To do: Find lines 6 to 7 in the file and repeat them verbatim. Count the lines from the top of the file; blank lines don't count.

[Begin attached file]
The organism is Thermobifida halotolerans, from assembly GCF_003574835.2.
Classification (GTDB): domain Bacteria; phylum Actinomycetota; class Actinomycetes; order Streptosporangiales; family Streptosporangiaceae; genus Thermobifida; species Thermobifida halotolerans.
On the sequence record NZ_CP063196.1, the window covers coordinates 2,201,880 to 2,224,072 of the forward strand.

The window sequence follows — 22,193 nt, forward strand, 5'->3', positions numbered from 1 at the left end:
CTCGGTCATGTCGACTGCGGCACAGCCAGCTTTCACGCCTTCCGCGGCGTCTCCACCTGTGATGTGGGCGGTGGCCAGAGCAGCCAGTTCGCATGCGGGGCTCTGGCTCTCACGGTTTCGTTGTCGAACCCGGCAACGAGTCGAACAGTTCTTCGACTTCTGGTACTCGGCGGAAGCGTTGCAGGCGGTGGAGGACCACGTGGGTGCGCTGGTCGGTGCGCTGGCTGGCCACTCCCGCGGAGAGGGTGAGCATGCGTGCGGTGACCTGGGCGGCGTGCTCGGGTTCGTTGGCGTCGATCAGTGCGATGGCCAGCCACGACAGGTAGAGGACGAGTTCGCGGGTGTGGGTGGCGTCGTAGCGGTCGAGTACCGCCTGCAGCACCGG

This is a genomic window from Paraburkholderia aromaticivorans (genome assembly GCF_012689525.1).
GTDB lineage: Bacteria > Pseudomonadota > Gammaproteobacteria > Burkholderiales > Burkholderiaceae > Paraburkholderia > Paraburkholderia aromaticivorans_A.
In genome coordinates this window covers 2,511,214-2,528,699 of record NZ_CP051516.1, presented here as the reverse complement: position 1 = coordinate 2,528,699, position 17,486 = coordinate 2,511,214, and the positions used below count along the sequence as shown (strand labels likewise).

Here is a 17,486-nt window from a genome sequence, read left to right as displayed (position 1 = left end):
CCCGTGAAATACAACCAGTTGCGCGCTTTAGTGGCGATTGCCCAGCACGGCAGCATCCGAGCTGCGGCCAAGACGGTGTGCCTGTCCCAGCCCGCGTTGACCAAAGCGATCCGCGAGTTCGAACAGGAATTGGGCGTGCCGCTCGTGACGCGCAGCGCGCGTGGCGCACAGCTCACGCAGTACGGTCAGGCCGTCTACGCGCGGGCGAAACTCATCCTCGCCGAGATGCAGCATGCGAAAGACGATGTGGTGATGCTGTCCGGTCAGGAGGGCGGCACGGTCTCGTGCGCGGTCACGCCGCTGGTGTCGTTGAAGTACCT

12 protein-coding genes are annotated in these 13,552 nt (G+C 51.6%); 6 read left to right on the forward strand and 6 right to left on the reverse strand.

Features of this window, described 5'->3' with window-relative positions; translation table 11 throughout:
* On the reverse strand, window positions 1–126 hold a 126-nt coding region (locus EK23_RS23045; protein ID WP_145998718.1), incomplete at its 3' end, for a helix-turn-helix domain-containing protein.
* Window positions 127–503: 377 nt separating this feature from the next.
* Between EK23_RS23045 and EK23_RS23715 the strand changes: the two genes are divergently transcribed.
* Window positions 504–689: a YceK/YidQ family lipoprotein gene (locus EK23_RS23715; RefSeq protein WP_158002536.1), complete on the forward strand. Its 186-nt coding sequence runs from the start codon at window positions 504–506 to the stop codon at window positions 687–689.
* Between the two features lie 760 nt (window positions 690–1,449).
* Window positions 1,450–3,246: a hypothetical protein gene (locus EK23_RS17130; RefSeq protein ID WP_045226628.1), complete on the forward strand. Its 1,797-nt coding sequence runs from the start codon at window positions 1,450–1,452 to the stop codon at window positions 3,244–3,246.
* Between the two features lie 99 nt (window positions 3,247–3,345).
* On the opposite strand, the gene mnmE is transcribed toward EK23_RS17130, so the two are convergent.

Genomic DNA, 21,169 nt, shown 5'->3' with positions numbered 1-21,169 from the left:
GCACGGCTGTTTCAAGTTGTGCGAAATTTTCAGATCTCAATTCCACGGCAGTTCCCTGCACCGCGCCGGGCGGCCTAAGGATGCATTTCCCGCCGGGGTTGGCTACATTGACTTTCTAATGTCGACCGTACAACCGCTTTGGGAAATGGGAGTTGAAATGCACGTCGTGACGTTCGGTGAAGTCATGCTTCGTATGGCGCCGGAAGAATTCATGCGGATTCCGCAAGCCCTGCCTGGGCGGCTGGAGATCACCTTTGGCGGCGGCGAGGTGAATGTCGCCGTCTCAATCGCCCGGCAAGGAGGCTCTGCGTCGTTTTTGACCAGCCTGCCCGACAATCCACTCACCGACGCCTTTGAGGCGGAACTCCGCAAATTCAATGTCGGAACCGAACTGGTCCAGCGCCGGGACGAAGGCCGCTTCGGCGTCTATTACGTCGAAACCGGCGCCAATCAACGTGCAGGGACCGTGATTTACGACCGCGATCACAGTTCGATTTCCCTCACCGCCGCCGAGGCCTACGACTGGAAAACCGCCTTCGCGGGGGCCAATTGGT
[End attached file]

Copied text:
This is a genomic window from Paraburkholderia aromaticivorans (genome assembly GCF_012689525.1).
GTDB lineage: Bacteria > Pseudomonadota > Gammaproteobacteria > Burkholderiales > Burkholderiaceae > Paraburkholderia > Paraburkholderia aromaticivorans_A.